Today’s quote comes from a phenomenal short video put together by our friends over at Street Films and the Project for Public Spaces on the vibrancy and quality of life of the streets of Havana. Although we agree Havana is not the ideal city to emulate, we could learn a lot from the beautiful urban streets, clearly designed for social interaction rather than vehicular dominance. Each narrow street of Old Havana is bustling with life as every ground level structure is opened up to the pedestrian realm. Meanwhile, the wide boulevards provide ample park space, recreational space, and plenty of foliage. The film clearly shows how this type of construction, for people rather than vehicles, promotes neighborhood and societal values, something we should be certainly promoting across Miami. To watch the whole film, click here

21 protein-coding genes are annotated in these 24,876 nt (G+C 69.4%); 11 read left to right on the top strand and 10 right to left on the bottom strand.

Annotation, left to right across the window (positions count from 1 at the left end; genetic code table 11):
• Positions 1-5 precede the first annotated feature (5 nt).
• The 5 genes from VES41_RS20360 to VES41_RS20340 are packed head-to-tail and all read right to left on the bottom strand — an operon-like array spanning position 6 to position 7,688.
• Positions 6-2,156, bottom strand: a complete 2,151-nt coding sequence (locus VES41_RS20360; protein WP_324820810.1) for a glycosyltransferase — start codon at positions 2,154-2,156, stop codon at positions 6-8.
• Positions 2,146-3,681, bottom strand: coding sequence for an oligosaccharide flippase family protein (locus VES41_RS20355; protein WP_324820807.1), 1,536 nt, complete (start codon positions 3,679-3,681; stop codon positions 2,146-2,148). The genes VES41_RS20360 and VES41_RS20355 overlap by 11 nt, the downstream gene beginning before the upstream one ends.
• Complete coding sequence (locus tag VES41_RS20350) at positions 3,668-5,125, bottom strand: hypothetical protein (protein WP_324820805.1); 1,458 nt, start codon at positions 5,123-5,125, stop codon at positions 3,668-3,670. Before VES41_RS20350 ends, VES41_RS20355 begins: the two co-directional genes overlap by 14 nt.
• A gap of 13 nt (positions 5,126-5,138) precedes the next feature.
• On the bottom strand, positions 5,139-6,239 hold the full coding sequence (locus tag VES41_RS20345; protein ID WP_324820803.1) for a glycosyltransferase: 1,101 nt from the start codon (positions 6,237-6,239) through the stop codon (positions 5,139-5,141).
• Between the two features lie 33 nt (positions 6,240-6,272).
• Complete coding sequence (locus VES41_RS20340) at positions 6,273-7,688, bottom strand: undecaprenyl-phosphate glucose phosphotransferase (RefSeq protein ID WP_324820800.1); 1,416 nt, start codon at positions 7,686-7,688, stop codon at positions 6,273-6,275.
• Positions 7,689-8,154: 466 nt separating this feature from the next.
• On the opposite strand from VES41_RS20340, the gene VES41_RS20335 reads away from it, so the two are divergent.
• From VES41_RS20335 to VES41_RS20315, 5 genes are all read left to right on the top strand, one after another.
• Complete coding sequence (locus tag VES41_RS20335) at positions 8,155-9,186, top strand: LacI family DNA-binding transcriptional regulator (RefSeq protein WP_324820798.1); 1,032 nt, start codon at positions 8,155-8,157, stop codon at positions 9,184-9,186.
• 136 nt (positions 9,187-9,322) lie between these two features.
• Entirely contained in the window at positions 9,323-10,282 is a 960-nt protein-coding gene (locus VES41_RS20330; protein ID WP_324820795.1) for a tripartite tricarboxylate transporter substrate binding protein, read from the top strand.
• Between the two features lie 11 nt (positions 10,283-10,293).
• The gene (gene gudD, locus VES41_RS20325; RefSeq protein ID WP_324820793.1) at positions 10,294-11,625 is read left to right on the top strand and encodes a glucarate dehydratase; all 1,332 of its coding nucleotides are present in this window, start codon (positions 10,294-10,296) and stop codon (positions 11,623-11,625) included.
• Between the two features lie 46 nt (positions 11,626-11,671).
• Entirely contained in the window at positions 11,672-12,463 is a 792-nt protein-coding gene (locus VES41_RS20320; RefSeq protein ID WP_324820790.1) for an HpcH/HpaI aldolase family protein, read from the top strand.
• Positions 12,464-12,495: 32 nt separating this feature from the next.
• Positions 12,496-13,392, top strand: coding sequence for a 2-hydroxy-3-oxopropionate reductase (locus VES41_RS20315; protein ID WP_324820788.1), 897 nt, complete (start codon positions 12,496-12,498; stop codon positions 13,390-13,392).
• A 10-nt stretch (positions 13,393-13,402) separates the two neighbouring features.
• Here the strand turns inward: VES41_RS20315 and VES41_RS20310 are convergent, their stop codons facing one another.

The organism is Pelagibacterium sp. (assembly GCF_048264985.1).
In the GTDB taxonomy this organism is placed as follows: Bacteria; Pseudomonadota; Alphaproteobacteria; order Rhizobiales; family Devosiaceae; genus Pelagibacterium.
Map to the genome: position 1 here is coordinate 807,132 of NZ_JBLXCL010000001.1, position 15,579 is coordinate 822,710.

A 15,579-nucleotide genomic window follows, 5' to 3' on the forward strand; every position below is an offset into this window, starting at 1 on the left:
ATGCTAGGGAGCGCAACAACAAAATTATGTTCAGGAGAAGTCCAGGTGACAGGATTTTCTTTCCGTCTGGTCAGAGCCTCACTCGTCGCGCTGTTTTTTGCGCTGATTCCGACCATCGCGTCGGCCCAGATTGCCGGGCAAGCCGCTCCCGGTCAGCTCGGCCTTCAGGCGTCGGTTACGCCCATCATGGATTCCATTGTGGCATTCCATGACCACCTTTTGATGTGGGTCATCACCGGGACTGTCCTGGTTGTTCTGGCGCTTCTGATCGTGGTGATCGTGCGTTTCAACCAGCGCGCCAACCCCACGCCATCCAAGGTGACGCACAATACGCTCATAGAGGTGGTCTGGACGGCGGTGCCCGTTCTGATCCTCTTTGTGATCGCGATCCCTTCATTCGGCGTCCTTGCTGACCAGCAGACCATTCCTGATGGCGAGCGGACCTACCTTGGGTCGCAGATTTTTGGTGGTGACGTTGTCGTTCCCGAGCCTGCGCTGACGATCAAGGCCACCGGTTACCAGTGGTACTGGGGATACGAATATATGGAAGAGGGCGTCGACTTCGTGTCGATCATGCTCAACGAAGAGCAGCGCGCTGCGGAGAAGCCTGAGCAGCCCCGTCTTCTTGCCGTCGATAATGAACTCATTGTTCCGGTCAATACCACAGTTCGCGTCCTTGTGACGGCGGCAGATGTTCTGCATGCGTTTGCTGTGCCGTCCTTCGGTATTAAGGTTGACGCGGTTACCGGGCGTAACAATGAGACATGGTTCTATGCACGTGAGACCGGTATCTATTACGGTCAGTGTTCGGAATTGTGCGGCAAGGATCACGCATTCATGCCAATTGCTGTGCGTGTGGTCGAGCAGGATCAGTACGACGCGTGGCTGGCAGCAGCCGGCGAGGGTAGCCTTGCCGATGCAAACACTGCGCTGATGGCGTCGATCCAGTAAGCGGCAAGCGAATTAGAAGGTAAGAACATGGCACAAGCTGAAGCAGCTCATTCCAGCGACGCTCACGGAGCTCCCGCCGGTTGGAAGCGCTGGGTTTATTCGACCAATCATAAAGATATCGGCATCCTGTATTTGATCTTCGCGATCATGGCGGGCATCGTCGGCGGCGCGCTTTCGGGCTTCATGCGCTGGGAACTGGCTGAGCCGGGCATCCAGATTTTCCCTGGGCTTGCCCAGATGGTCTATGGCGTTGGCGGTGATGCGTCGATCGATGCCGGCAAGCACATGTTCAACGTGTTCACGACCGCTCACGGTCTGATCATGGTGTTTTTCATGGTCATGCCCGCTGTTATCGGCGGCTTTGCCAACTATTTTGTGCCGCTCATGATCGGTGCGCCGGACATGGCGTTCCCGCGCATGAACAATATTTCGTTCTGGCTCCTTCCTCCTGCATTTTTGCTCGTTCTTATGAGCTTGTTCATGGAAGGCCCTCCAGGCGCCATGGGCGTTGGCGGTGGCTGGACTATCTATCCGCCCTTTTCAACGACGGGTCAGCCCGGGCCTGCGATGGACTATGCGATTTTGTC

“If children playing in the streets is an indicator of the success of a city, then Havana’s streets may be some of the most successful in the world.”
-Ethan Kent

13 Responses to Thursday Quote: Life on Havana’s Streets; a model for American Cities

  1. AI says:

    I would say that the fact that the vast majority of the population is unable to own a vehicle is a stronger factor in the population’s transportation habits than the urban landscape in Havana.


  2. Anonymous says:

    Maybe I’m a fool, but I think kids playing in the streets is not ideal. Streets are meant to move people, vehicles, bikes and goods.
    Greenways and parks are more the ideal for kids to play.


  3. anonymous2 says:

    It’s been my dream for a long time for Little Havana to resemble Havana, Cuba. Not just with streets, but with architecture. Architecture in Havana is amazing! Tropical baroque. =)


  4. Ryan Sharp says: